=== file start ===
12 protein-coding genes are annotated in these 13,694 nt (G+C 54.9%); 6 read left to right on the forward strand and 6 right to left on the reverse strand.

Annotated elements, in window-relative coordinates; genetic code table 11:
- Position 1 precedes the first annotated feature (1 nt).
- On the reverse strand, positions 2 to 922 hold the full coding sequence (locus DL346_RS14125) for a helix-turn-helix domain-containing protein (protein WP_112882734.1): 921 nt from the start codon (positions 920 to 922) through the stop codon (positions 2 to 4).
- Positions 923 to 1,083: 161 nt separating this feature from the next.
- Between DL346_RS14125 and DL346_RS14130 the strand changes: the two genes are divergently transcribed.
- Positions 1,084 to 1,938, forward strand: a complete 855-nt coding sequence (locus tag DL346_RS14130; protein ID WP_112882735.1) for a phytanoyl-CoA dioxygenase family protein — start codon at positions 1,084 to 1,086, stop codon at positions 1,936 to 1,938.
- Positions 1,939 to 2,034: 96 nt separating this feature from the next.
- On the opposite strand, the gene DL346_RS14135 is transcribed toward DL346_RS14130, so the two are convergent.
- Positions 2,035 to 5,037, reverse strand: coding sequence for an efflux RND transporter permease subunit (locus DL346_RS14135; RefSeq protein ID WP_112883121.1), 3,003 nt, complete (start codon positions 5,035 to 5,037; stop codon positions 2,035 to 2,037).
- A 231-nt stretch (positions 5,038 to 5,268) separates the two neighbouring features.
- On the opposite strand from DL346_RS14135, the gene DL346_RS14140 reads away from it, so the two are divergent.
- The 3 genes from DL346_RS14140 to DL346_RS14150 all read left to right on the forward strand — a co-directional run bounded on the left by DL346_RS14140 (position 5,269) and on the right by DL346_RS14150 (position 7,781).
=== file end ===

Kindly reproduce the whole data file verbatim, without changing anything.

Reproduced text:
12 protein-coding genes are annotated in these 13,694 nt (G+C 54.9%); 6 read left to right on the forward strand and 6 right to left on the reverse strand.

Annotated elements, in window-relative coordinates; genetic code table 11:
- Position 1 precedes the first annotated feature (1 nt).
- On the reverse strand, positions 2 to 922 hold the full coding sequence (locus DL346_RS14125) for a helix-turn-helix domain-containing protein (protein WP_112882734.1): 921 nt from the start codon (positions 920 to 922) through the stop codon (positions 2 to 4).
- Positions 923 to 1,083: 161 nt separating this feature from the next.
- Between DL346_RS14125 and DL346_RS14130 the strand changes: the two genes are divergently transcribed.
- Positions 1,084 to 1,938, forward strand: a complete 855-nt coding sequence (locus tag DL346_RS14130; protein ID WP_112882735.1) for a phytanoyl-CoA dioxygenase family protein — start codon at positions 1,084 to 1,086, stop codon at positions 1,936 to 1,938.
- Positions 1,939 to 2,034: 96 nt separating this feature from the next.
- On the opposite strand, the gene DL346_RS14135 is transcribed toward DL346_RS14130, so the two are convergent.
- Positions 2,035 to 5,037, reverse strand: coding sequence for an efflux RND transporter permease subunit (locus DL346_RS14135; RefSeq protein ID WP_112883121.1), 3,003 nt, complete (start codon positions 5,035 to 5,037; stop codon positions 2,035 to 2,037).
- A 231-nt stretch (positions 5,038 to 5,268) separates the two neighbouring features.
- On the opposite strand from DL346_RS14135, the gene DL346_RS14140 reads away from it, so the two are divergent.
- The 3 genes from DL346_RS14140 to DL346_RS14150 all read left to right on the forward strand — a co-directional run bounded on the left by DL346_RS14140 (position 5,269) and on the right by DL346_RS14150 (position 7,781).